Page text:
When we fly over the end of the runway, I give a radio signal and start a gentle climbing turn to the left. This is tricky, and we practiced it a lot. Turns can’t be too wide or too narrow, since the Colonel on the inside is close to stalling, while Batman on the outside has to pull the bar all the way in his belly to gather speed. (He installed a speedbar.) We do another circuit in formation at about 200 feet, then again over the end of the runway we break for what we call “the Bomb.” The Colonel and Batman break sharply left and right, One and me do the same a second later, andwe work out our paths to cross all together from four directions with 20 feet of vertical separation on top of the crowd.
We regroup over the threshold of the runway in the “canopy” formation – all in line, staggered one on top of the other. After a last pass by the spectators, we turn for landing. We land three together in an arrow formation, with One passing on top of us and banking back sharply to land behind us. Again, if we time it correctly, he’ll catch us while we taxi to the parking. We line up and shut down the engines all together on radio mark.
By this time, it’s almost sunset, and the whole show lasts about 30 minutes. We’re exhilarated and very happy and really gratified by the enthusiastic applause that the spectators always give us.
The Light Eagles visit Frecce Tricolori along with their flight instructor Alberto Frigerio (third from left).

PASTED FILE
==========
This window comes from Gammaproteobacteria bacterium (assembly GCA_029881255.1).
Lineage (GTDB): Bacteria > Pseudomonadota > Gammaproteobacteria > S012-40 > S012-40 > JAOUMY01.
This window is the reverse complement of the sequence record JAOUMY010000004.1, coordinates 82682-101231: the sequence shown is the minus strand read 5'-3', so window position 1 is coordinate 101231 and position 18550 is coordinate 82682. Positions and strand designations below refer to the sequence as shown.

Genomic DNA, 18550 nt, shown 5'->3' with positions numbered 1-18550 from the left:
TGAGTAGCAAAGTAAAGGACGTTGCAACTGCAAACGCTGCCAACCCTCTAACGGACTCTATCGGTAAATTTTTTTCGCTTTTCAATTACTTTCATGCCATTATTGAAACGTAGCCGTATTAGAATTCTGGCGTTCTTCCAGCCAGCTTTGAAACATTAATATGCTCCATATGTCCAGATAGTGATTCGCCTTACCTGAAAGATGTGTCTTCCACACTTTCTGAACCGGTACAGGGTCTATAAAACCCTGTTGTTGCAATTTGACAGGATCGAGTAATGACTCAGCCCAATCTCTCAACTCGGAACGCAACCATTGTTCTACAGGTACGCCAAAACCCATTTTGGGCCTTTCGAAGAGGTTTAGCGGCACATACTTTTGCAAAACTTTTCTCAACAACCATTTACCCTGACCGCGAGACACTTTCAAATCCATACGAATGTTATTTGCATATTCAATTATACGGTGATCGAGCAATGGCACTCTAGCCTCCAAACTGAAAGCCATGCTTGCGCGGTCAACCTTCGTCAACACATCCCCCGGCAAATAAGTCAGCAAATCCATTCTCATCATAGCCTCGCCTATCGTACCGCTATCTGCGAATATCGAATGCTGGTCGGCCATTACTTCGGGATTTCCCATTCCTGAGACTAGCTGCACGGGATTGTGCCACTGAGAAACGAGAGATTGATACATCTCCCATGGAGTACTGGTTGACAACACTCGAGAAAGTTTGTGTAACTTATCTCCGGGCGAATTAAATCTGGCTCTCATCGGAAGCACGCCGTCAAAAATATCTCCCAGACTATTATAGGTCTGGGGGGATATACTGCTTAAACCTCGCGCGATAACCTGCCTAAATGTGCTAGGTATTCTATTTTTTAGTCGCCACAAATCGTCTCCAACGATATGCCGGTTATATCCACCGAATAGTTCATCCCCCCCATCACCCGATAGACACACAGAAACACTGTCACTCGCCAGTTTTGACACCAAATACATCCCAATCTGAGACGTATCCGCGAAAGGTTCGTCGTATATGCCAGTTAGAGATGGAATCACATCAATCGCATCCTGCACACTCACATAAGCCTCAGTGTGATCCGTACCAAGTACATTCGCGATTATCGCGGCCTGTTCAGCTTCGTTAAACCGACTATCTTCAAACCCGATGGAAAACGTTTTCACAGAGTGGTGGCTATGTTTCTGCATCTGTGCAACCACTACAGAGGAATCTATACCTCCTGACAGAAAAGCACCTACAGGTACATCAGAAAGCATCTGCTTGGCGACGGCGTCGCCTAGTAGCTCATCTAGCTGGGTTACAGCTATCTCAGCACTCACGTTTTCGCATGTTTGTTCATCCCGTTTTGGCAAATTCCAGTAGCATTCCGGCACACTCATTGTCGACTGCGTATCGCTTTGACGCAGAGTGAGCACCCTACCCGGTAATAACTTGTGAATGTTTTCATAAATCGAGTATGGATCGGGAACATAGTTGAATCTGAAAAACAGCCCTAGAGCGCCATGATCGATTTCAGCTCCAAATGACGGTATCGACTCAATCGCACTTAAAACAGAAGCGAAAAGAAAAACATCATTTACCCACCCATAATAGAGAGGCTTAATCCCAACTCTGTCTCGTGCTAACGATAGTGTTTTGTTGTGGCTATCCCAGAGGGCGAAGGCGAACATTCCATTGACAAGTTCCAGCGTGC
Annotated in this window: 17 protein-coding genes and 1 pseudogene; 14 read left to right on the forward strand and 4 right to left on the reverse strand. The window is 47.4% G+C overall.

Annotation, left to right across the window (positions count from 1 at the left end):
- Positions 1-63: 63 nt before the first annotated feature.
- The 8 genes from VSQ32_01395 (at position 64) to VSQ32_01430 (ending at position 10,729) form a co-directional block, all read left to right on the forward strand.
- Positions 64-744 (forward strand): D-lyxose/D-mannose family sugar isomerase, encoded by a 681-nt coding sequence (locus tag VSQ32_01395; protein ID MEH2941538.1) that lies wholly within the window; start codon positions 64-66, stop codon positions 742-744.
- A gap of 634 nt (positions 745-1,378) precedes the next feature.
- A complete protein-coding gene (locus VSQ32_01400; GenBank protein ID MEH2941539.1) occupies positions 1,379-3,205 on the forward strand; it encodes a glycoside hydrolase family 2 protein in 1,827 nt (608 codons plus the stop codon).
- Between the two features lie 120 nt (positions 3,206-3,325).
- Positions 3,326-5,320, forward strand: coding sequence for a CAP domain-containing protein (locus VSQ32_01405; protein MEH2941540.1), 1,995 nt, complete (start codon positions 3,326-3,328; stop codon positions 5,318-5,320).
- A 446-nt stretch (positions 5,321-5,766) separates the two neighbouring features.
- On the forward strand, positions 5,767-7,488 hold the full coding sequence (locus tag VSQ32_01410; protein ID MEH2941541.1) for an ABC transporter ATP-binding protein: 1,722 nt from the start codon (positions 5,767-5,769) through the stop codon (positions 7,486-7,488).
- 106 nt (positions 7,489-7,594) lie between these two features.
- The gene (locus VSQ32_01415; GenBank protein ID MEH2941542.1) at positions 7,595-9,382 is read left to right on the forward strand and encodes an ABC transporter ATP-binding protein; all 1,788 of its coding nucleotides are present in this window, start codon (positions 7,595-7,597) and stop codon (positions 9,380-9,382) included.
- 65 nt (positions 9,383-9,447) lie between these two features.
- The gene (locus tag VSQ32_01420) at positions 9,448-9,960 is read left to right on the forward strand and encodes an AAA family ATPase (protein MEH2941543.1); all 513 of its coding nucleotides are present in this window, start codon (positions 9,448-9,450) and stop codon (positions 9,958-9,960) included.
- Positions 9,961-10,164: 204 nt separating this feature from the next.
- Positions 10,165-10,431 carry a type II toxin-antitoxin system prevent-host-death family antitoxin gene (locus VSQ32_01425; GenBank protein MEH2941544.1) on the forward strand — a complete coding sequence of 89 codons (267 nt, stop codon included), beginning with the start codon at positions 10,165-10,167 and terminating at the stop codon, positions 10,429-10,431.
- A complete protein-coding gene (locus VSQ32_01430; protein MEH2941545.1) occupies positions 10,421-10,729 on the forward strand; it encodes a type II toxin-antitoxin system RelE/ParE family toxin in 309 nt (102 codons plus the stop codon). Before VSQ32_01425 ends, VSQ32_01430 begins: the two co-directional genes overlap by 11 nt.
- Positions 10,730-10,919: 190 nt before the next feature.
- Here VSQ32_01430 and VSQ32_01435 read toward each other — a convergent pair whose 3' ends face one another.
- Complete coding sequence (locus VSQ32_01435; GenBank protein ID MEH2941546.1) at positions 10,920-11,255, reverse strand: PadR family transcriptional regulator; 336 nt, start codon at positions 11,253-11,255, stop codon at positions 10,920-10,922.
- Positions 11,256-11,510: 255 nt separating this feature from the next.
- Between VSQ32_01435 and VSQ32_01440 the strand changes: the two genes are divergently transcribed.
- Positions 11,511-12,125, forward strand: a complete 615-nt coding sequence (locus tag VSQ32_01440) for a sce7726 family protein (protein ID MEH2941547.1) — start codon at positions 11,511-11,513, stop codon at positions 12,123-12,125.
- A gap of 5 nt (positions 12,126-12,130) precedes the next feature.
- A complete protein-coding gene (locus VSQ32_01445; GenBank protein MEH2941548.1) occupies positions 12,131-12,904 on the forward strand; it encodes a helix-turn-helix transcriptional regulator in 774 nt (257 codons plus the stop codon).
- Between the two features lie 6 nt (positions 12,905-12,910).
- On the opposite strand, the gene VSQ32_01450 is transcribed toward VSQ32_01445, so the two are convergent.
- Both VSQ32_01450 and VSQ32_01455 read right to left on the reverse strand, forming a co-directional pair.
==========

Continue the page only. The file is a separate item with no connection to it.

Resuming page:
By the end of the summer of 1994, the Colonel wrote to the Pattuglia Acrobatica Nazionale (better known as Frecce Tricolori), telling them what we were doing, and they were kind enough to invite us to their Rivolto Base so we all could “exchange points of view.” It was a fantastic experience. They wanted to view our videotapes and commented on the professional nature of our performance.
Then they showed us everything. We sat in their MB-339 jets, toured their facilities, got briefed by technicians, and received advice on how to look better from the ground. The soloist, Lt. Col. Stefano Rosa, call sign Pony 10, even staged a little aerobatic demonstration for us. (Sadly, Col. Rosa died in an accident practicing with the BreitlingJet Team in 2008.) The only thing they couldn’t do was take us up for a ride, but hey, they’re a military outfit, and there are rules.
We went on performing our program for another couple of years until it became increasingly difficult for each of us to find the time and energy to continue. After almost three years since the last performance, in June of 1999 we gathered again, and pressed by all our friends at the Dovera Country Club, we decided to do it one last time. After some hours of retraining, we were back in formation, and boy, how much we loved it.
I’m still flying my beloved trike, but now I’m the only one of the Light Eagles still flying. If this experience inspires someone to try trike formation flying, I’ll be very happy. A word of caution, though. This kind of flying doesn’t require any special skill, apart from precision and discipline, but it does require a lot – and I mean a lot – of preparation. If you want to do it, you have to do it with someone whose flying ability you trust with your life. And then all of you must train and train again until you’re really comfortable flying very close together. But I can assure you that the satisfaction is guaranteed. As far as I know, we were the first Italian trike formation flying team.
Ivano Scarsi lives now in Monza, Italy, famous for the Formula 1 Grand Prix racing circuit, and can be reached via email at firstname.lastname@example.org.